Conferences can be inspiring, educational and informative. They can reinforce things you do well or things you know you should do better. I found this year’s PRSA International Conference in Washington D.C. to be a mix. I learned a few new things, found myself energized by one of the keynotes, was inspired by a city filled with so much history and power and was reminded of the things my team and I excel at and those we need to spend more time and energy focusing on. The following are my nine takeaways from three days in our nation’s capital:
1. There was an inspiring reoccurring theme around failure. Jeffrey Hayzlett (who is an awesome speaker btw!) talked about how when he was at Kodak his motto was “no one is going to die in marketing,” and encouraged his team to make mistakes. At Google they have a mantra to “fail fast and fail smart.” These simple but inspiring mantras are great reminders to push the envelope more often and take risks, something I look forward to doing more of in 2011.
2. There was a lot less talk about what’s next and more talk about how to do what we’re doing better. A focus on really utilizing and developing the current social media tools rather than jumping ship to the next hot thing.
3. The word influencer has become quite the buzzword in relation to social networks and in a session titled Become a PR Influencer to Drive Business Value, I found the panel to be split in their definition and approach on influence. I mostly agreed with panelist Geoff Livingston and his stance that, “People should focus on building a community rather than focusing on becoming an influencer. If you have strong relationships an outcome will be influence.” Exactly.
4. Speaking of influence, while it’s important to know who the digital influencers are, and it’s quite easy to identify them, we mustn’t forget about the non-digital influencers. Work to have a balance of both and work at building up your network in both circles.
5. PR ethics, boiled down to its simplest form, is about doing the right thing and not forgetting the obvious – be honest and disclose. There were conversations that it’s easier for brands, companies and individuals to be unethical or shady online and in social networks. I don’t necessarily agree. People on social networks will call a brand or individual out in two seconds flat if they think there is fake or shady behavior taking place. There may be more avenues, but there are fewer shadows to hide in.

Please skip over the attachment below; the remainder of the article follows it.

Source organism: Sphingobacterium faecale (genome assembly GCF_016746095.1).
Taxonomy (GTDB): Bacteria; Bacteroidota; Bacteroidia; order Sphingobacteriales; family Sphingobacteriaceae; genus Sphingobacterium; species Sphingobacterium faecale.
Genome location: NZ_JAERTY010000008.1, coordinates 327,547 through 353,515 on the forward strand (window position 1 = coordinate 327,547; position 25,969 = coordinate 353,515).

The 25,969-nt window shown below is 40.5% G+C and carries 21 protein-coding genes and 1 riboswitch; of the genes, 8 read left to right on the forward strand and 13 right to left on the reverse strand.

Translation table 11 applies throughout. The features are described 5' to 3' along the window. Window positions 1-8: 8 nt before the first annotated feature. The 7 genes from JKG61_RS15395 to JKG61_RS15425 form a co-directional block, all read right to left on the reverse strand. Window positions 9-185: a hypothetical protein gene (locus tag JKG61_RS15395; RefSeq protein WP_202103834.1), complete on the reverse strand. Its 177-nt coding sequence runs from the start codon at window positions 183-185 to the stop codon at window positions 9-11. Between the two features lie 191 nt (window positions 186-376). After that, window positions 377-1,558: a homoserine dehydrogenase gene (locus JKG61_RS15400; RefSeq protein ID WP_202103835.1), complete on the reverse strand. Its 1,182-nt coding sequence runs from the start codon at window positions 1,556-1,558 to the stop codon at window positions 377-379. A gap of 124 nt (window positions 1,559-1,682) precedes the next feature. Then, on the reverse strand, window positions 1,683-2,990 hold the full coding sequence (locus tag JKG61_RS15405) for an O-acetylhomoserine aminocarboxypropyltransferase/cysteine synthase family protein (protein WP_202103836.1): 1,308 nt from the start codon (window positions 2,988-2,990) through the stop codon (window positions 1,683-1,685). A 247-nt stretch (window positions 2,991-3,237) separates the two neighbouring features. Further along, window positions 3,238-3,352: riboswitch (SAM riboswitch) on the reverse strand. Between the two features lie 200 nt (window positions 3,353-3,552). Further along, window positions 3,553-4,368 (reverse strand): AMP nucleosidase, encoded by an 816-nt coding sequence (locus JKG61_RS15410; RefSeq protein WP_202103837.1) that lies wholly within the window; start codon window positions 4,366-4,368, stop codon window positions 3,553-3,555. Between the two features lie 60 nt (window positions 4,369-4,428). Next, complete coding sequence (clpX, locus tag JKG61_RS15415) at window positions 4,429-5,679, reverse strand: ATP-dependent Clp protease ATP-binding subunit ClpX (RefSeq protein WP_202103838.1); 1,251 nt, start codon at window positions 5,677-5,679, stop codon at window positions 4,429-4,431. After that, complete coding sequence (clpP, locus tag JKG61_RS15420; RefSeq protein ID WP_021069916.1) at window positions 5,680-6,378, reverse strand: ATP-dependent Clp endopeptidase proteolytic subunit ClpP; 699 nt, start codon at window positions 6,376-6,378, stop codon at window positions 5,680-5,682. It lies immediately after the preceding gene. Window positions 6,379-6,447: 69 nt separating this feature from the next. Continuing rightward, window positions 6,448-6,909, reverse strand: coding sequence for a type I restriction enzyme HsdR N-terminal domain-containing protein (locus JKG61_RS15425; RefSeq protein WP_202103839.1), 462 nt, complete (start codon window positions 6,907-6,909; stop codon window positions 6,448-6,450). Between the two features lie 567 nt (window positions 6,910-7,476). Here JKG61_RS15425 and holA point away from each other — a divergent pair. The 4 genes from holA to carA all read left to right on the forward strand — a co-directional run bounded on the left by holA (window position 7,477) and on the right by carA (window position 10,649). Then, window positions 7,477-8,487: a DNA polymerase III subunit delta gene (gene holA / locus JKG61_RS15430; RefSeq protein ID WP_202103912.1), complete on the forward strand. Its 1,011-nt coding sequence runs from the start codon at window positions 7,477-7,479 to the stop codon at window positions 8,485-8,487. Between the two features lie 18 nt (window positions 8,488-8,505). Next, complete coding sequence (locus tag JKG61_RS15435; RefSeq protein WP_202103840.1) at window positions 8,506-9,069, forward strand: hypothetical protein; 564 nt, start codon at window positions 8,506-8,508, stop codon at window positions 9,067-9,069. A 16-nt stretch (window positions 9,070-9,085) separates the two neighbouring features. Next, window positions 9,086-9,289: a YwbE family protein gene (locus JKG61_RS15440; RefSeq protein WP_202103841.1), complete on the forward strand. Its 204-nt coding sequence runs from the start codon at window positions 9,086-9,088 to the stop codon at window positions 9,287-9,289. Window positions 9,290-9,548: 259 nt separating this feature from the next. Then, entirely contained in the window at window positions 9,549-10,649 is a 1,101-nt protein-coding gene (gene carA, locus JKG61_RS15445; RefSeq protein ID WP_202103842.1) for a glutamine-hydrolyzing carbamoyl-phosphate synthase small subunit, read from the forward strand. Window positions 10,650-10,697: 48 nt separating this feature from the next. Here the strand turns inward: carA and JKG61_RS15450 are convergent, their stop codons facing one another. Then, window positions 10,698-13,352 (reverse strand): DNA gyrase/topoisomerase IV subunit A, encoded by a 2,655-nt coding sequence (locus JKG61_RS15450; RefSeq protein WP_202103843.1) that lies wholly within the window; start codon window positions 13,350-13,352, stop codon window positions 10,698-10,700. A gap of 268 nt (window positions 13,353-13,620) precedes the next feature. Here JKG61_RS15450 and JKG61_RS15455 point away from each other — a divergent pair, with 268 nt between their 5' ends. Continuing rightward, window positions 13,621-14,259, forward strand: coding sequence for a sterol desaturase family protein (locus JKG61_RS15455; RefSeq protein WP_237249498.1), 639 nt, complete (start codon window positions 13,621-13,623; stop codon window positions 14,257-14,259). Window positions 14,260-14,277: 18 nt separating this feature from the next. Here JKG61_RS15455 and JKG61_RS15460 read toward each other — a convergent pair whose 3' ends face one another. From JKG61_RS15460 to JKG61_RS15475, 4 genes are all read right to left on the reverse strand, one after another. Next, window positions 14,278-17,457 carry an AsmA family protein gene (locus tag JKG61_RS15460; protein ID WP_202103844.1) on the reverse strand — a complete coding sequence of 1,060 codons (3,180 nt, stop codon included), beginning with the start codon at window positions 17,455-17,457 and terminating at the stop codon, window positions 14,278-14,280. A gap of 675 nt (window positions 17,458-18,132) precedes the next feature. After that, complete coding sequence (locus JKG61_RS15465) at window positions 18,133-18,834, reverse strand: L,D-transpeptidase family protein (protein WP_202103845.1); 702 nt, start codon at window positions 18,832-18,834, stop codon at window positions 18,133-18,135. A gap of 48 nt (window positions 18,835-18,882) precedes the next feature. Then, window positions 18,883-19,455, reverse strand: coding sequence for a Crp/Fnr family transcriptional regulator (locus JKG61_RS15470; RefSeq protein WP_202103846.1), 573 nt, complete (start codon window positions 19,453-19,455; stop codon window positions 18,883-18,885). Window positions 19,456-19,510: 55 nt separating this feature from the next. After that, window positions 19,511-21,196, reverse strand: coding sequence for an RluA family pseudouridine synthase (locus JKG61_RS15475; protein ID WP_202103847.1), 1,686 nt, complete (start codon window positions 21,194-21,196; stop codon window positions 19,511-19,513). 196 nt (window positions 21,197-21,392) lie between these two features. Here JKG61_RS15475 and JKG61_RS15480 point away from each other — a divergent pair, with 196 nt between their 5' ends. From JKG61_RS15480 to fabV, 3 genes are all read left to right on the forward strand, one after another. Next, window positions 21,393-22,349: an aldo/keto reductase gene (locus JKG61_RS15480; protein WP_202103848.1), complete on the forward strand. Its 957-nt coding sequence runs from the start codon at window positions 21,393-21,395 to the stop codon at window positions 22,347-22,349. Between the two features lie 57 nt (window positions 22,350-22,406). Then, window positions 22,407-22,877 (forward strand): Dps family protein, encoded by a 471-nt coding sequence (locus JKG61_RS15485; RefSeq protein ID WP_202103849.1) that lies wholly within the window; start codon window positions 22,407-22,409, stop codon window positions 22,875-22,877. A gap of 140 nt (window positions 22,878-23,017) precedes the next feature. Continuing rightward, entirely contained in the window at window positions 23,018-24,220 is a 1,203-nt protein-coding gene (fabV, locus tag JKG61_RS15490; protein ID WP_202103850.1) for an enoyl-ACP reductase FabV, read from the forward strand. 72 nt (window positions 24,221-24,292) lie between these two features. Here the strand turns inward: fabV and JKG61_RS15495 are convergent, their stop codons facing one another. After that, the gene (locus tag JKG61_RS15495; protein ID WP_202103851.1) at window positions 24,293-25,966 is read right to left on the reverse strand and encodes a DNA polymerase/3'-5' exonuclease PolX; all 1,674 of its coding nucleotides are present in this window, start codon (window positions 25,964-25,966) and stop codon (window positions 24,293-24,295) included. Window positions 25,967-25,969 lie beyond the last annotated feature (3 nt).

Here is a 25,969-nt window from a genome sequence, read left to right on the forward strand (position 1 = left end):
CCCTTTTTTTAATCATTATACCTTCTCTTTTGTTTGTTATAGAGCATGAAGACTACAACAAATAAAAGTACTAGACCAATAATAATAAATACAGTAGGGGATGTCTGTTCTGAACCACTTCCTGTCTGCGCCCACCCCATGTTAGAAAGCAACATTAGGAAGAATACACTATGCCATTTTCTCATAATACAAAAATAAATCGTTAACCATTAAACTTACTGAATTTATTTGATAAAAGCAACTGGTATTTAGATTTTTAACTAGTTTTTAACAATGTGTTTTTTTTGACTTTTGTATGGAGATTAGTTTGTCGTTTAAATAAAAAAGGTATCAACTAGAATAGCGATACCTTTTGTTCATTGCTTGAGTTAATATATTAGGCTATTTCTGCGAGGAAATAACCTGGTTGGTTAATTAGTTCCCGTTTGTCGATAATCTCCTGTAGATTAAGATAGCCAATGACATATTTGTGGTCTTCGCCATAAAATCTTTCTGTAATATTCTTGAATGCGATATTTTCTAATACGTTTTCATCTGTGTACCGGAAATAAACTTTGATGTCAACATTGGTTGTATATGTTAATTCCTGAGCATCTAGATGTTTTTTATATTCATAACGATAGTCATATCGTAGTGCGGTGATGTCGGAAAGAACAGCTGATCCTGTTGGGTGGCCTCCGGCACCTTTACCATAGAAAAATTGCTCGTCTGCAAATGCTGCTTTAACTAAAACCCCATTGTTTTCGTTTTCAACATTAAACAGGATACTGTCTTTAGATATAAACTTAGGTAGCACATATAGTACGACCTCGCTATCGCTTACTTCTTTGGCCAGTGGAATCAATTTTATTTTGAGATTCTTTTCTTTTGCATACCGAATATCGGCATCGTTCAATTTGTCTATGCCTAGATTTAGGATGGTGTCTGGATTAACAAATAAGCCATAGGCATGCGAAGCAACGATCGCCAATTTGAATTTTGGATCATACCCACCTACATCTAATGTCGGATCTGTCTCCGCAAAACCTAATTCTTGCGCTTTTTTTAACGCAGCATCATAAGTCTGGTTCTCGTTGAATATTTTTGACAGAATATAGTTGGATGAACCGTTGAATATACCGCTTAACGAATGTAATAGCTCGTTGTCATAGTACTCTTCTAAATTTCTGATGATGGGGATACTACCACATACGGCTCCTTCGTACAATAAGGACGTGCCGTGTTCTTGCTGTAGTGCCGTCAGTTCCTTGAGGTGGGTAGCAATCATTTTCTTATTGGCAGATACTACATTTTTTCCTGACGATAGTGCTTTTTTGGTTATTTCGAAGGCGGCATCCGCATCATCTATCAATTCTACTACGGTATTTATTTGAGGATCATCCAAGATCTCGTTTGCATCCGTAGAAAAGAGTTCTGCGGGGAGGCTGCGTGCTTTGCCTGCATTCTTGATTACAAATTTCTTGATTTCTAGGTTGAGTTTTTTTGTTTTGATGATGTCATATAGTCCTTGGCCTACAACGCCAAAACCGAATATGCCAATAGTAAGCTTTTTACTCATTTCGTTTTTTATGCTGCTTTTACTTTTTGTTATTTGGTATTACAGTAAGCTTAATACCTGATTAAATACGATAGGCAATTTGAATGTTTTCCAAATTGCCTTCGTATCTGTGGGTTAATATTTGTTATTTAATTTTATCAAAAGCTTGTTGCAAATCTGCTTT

6. Senior staff needs to guide and educate younger staff members on ethics and provide a baseline for what’s acceptable, especially on social media. Panelists at the session Ethics and Today’s New World of Communications agreed that we need to rewrite policies so companies and employees know what can and cannot be shared.
7. Social media can’t be measured in the same way advertising can. PR has historically had a tough time measuring in a format similar to advertising so we shouldn’t expect social media to be any easier. It is not a one size fits all approach and while there are definitely elements that can be tracked, monitored and measured there is no perfect solution and no company has it completely figured it out yet. Social media is evolving daily and each brand’s goals are different. We need to shift our focus to outcomes, not outputs.
8. The average attention span for an adult is eight seconds and the elevator pitch these days needs to equal 118 seconds, according to Jeffrey Hayzlett: “Eight seconds to hook someone and 110 seconds to sell them.”
9. When pitching traditional media remember to try and keep your pitch short enough that it will fit into the email preview screen. Michael Smart provided this great tip in his session. We’re all busier than ever and consciously or subconsciously we filter email is if it’s longer than what fits in the preview screen and tell ourselves we’ll come back to it later. But of course it sits in our inbox or gets deleted. If we do this, just think about how many times a day a reporter must do this. Keep your pitch brief and hook them in the first two lines.
There were a lot of sessions at PRSA I didn’t get to attend and would love to hear some of your favorite moments or takeaways.